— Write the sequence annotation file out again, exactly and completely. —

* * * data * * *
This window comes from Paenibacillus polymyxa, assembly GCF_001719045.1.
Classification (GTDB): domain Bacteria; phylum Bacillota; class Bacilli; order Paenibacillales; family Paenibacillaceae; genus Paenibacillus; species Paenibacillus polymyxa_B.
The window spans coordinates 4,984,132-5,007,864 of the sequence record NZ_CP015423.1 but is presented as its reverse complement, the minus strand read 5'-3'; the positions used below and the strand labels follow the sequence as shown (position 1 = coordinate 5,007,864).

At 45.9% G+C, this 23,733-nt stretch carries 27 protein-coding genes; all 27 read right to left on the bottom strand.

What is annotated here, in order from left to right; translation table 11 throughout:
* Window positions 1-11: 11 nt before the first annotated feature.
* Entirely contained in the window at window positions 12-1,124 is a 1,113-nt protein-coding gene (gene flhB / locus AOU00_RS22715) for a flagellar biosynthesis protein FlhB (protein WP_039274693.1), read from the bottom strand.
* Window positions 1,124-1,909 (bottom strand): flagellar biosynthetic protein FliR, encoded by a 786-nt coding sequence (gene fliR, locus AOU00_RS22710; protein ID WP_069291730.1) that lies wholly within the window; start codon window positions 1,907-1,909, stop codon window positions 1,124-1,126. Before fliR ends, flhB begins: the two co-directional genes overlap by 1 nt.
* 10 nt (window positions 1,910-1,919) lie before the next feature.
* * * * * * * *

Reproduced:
This window comes from Paenibacillus polymyxa, assembly GCF_001719045.1.
Classification (GTDB): domain Bacteria; phylum Bacillota; class Bacilli; order Paenibacillales; family Paenibacillaceae; genus Paenibacillus; species Paenibacillus polymyxa_B.
The window spans coordinates 4,984,132-5,007,864 of the sequence record NZ_CP015423.1 but is presented as its reverse complement, the minus strand read 5'-3'; the positions used below and the strand labels follow the sequence as shown (position 1 = coordinate 5,007,864).

At 45.9% G+C, this 23,733-nt stretch carries 27 protein-coding genes; all 27 read right to left on the bottom strand.

What is annotated here, in order from left to right; translation table 11 throughout:
* Window positions 1-11: 11 nt before the first annotated feature.
* Entirely contained in the window at window positions 12-1,124 is a 1,113-nt protein-coding gene (gene flhB / locus AOU00_RS22715) for a flagellar biosynthesis protein FlhB (protein WP_039274693.1), read from the bottom strand.
* Window positions 1,124-1,909 (bottom strand): flagellar biosynthetic protein FliR, encoded by a 786-nt coding sequence (gene fliR, locus AOU00_RS22710; protein ID WP_069291730.1) that lies wholly within the window; start codon window positions 1,907-1,909, stop codon window positions 1,124-1,126. Before fliR ends, flhB begins: the two co-directional genes overlap by 1 nt.
* 10 nt (window positions 1,910-1,919) lie before the next feature.